Intersectional Design Cards: Exploring intersecting social and environmental factors across four levels of design | Intellect Skip to content
1981
Volume 15, Issue 1
  • ISSN: 1753-5190
  • E-ISSN: 1753-5204

Abstract

Tackling complex social justice and sustainability challenges through design calls for a more comprehensive understanding of a design context. This involves encouraging designers and non-designers alike to work together to recognise the implications of designing ‘beyond a product’. This article explores what this approach might entail, reflecting upon the development of a design tool called the ‘Intersectional Design Cards’. This card-based design activity has been created to address multiple, interacting social and environmental inequities and inequalities, largely in the designing of emerging technologies in Silicon Valley. The cards have been made primarily for professional design and technology teams and start-up companies – but could also be used in other educational or social innovation contexts. They have been produced by team researchers, educators and practitioners who teach together on the ‘Innovations in Inclusive Design’, spring quarterly, ten-week class, at the Hasso Plattner Institute of Design (d.school), Stanford University, the United States. The article reflects upon how writing and mapping have played a part in integrating intersectionality research and design thinking, and shares examples of how the cards have been prototyped and tested with students, to develop intersectional design concepts across four levels of designing.

Loading

Article metrics loading...

/content/journals/10.1386/jwcp_00025_1
2022-01-01
2024-05-27
Loading full text...

Full text loading...

References

  1. Costanza-Chock, S.. ( 2020;), ‘ Design justice: Towards an intersectional feminist framework for design theory and practice. ’, in C. Mareis, and N. Paim. (eds), Design Struggles: Intersecting Histories, Pedagogies, and Perspectives, PLURAL series, Amsterdam:: Valiz;, pp. 33353.
    [Google Scholar]
  2. Crenshaw, K.. ( 1989;), ‘ Demarginalizing the intersection of race and sex: A black feminist critique of antidiscrimination doctrine, feminist theory and antiracist politics. ’, University of Chicago Legal Forum, 140:1, pp. 13967.
    [Google Scholar]
  3. Dinshaw, C.,, Aranjo, J.,, Szekely, A.,, Pitzer, L., and Gondi, A.. ( 2021), Innovations in Inclusive Design Class Discussion, Stanford University;, 7 April.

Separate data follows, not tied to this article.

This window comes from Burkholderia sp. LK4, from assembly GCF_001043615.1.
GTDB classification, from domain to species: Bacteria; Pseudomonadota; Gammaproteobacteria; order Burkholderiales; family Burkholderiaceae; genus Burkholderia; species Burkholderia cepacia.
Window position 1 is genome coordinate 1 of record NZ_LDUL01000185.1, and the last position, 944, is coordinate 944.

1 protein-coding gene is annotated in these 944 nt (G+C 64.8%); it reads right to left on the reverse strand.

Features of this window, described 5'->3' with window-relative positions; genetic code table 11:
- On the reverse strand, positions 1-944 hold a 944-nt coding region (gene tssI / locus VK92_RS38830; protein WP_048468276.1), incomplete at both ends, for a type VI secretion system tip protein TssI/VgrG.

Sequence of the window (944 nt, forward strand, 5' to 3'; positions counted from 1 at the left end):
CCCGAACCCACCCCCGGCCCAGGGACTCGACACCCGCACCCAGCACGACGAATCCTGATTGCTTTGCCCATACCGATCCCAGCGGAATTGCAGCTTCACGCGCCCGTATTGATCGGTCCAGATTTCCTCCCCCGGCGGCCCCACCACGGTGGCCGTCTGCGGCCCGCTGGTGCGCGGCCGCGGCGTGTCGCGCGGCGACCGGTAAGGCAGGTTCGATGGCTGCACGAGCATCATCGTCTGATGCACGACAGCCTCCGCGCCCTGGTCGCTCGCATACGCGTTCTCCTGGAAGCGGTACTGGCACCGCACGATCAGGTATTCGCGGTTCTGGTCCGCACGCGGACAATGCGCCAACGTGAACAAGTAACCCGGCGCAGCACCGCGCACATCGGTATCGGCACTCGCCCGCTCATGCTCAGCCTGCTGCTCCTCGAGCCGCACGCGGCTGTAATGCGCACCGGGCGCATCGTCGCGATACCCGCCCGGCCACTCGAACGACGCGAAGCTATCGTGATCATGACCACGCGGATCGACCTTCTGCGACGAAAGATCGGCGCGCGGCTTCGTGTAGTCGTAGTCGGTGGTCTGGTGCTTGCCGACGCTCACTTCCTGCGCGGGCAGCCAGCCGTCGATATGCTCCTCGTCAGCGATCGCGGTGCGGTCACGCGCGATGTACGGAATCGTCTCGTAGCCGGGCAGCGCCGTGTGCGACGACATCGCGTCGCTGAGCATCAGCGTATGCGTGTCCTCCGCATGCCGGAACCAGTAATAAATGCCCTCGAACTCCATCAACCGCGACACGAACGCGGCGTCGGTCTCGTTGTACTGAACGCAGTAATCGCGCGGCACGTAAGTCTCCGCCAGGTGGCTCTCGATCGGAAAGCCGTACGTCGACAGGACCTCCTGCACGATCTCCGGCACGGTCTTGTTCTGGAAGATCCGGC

[Google Scholar]
  4. Jones, H.. ( 2022;), ‘ Beyond human-centred design: Mapping empathy in living systems. ’, in J. Wood. (ed.), Metadesigning: Designing in the Anthropocene, London:: Routledge, n.pag;.
    [Google Scholar]
  5. Jones, H., and Lundebye, A.. ( 2015;), ‘ Designing learning scenarios for sustainable futures workshop. ’, Nordes 2015: Design Ecologies, Konstfack – University of Arts, Crafts and Design;, Stockholm:, 7–10 June.
    [Google Scholar]
  6. Jones, H.,, Schiebinger, L.,, Grimes, A., and Small, A.. ( 2021), Intersectional Design Cards: A Design Activity to Create Radically Inclusive Products, Processes, and Paradigms, Stanford, CA:: Stanford University Press;, https://www.intersectionaldesign.com. Accessed 5 May 2022.
    [Google Scholar]
  7. Jones, J. C.. ( 1970), Design Methods: Seeds of Human Futures, Chichester:: Wiley and Sons;.
    [Google Scholar]
  8. Jones, J. C.. ( 1991), Designing Designing, London:: Architecture Design and Technology Press;.
    [Google Scholar]
  9. Lundebye, A.. ( 2004;), ‘ Senseness. ’, MA dissertation, Goldsmiths:: University of London.
    [Google Scholar]
  10. Lundebye, A.. ( 2022;), ‘ Facilitating team consciousness: Metadesign tools for collective imagining. ’, in J. Wood. (ed.), Metadesigning: Designing in the Anthropocene, London:: Routledge;, pp. 14959.
    [Google Scholar]
  11. Sadowska, N., and Tham, M.. ( 2005;), ‘ Minding the gap: Using artefacts to navigate private, professional and academic selves in design’, in. K. Grillner,, P. Glembrandt, and S.-O. Wallenstein. (eds), Beginnings: Experimental Research in Architecture and Design, Stockholm:: AKAD/AXL Books;, pp. 5461.
    [Google Scholar]
  12. Tham, M.. ( 2020), ‘Beyond pink and blue: Gender in technology’, Zoom seminar delivered at d.school, Stanford University;, Stanford, CA:, 14 May.
  13. Tham, M., and Jones, H.. ( 2008;), ‘ Metadesign tools: Designing the seeds for shared processes of change. ’, in Cipolla, C., and Peruccio, P. P.. (eds), Changing the Change: Design, Visions, Proposals and Tools, proceedings, Turin, 10–12 July, pp. 1491505.
    [Google Scholar]
  14. West, M.,, Kraut, R., and Ei Chew, H.. ( 2019), I’d Blush if I Could: Closing the Gender Divides in Digital Skills through Education, UNESCO Report, GEN/2019/EQUALS/1 REV.4, Bonn:: BMZ;.
    [Google Scholar]
  15. Young, R.,, Cooper, A., and Blair, S.. ( 2001;), ‘ Redesigning design education – the next Bauhaus? A contextual discussion document for a new design praxis. ’, ICSID Conference Exploring Emergent Design Paradigms, Korea, 7–11 October.
    [Google Scholar]
  16. Zou, J., and Schiebinger, L.. ( 2018;), ‘ AI can be sexist and racist: It’s time to make it fair. ’, Nature, 18 July, https://www.nature.com/articles/d41586-018-05707-8. Accessed 21 February 2022.
    [Google Scholar]
  17. Jones, Hannah. ( 2022;), ‘ Intersectional Design Cards: Exploring intersecting social and environmental factors across four levels of design. ’, Journal of Writing in Creative Practice, 15:1, pp. 720, https://doi.org/10.1386/jwcp_00025_1
    [Google Scholar]
http://instance.metastore.ingenta.com/content/journals/10.1386/jwcp_00025_1
Loading
/content/journals/10.1386/jwcp_00025_1
Loading

Data & Media loading...

This is a required field
Please enter a valid email address
Approval was a success
Invalid data
An error occurred
Approval was partially successful, following selected items could not be processed due to error